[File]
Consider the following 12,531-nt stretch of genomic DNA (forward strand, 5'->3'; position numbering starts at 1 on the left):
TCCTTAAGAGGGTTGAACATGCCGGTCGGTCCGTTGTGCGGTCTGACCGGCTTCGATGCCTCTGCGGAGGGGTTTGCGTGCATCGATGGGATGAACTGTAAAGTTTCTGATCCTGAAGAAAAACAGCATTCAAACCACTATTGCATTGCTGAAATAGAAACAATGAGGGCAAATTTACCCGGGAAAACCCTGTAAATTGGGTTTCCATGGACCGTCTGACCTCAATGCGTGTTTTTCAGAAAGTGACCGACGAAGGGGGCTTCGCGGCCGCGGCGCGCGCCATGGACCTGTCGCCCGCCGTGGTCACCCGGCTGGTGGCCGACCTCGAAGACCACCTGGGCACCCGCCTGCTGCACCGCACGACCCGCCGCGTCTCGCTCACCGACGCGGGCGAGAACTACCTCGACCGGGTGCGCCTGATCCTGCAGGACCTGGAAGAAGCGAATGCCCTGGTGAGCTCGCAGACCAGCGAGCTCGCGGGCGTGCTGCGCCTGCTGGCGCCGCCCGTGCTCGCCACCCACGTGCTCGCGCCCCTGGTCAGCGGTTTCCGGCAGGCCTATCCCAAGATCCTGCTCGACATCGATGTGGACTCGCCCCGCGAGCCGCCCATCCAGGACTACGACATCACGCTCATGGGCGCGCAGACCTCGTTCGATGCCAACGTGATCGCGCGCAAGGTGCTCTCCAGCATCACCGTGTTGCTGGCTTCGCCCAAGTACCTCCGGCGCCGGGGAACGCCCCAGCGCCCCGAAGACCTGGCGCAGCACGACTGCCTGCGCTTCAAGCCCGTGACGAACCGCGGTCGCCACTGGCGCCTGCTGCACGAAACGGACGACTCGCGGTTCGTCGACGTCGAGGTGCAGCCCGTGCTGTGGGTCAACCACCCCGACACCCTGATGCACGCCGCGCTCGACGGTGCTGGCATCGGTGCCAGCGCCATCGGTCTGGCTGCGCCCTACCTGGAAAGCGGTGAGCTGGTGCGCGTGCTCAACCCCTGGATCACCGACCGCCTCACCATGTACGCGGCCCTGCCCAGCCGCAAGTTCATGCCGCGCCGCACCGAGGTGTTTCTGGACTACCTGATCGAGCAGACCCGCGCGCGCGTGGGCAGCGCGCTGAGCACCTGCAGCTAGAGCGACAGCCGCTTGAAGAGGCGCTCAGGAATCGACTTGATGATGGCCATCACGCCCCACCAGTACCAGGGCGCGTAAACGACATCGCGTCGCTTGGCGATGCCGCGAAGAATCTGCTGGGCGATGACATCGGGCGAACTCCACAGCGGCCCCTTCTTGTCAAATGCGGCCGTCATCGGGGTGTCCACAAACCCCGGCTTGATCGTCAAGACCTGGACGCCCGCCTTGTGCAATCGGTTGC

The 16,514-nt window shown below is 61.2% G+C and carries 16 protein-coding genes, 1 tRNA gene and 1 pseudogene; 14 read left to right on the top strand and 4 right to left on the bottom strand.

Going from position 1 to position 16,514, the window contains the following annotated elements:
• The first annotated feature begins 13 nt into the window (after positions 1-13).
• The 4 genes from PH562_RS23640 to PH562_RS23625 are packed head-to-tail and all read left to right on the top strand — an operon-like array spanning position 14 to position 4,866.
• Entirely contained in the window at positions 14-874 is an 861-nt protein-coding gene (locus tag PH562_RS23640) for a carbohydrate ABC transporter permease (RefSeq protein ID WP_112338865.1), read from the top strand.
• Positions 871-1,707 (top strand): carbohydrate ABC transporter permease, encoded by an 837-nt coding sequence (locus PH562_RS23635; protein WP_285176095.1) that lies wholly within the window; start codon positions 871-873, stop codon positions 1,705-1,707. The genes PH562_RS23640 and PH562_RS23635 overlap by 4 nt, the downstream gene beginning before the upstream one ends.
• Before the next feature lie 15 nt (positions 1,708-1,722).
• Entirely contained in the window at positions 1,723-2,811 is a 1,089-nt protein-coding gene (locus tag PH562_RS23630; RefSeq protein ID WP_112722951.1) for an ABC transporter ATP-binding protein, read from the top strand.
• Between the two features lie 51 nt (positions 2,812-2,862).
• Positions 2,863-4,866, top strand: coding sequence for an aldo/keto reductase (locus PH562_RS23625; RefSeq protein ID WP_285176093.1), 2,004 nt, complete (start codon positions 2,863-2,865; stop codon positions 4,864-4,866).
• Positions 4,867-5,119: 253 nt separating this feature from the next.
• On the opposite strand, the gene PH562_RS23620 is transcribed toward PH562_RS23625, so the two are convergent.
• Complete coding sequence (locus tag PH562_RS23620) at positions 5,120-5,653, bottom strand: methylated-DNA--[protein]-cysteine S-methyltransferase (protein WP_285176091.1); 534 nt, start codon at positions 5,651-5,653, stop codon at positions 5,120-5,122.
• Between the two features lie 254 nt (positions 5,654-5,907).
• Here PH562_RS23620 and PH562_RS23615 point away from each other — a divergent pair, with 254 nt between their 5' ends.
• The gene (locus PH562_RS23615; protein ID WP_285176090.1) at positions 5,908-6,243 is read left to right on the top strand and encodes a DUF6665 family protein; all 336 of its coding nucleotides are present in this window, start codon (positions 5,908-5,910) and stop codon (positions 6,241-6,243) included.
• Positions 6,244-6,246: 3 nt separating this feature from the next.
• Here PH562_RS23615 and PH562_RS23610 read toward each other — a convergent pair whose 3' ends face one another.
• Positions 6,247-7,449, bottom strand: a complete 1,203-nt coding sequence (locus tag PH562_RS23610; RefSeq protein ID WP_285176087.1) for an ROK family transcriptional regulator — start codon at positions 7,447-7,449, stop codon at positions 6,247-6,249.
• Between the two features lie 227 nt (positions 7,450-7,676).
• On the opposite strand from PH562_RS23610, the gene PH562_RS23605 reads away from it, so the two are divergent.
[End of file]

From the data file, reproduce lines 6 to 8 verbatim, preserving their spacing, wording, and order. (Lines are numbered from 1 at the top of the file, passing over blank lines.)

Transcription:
• The 4 genes from PH562_RS23640 to PH562_RS23625 are packed head-to-tail and all read left to right on the top strand — an operon-like array spanning position 14 to position 4,866.
• Entirely contained in the window at positions 14-874 is an 861-nt protein-coding gene (locus tag PH562_RS23640) for a carbohydrate ABC transporter permease (RefSeq protein ID WP_112338865.1), read from the top strand.
• Positions 871-1,707 (top strand): carbohydrate ABC transporter permease, encoded by an 837-nt coding sequence (locus PH562_RS23635; protein WP_285176095.1) that lies wholly within the window; start codon positions 871-873, stop codon positions 1,705-1,707. The genes PH562_RS23640 and PH562_RS23635 overlap by 4 nt, the downstream gene beginning before the upstream one ends.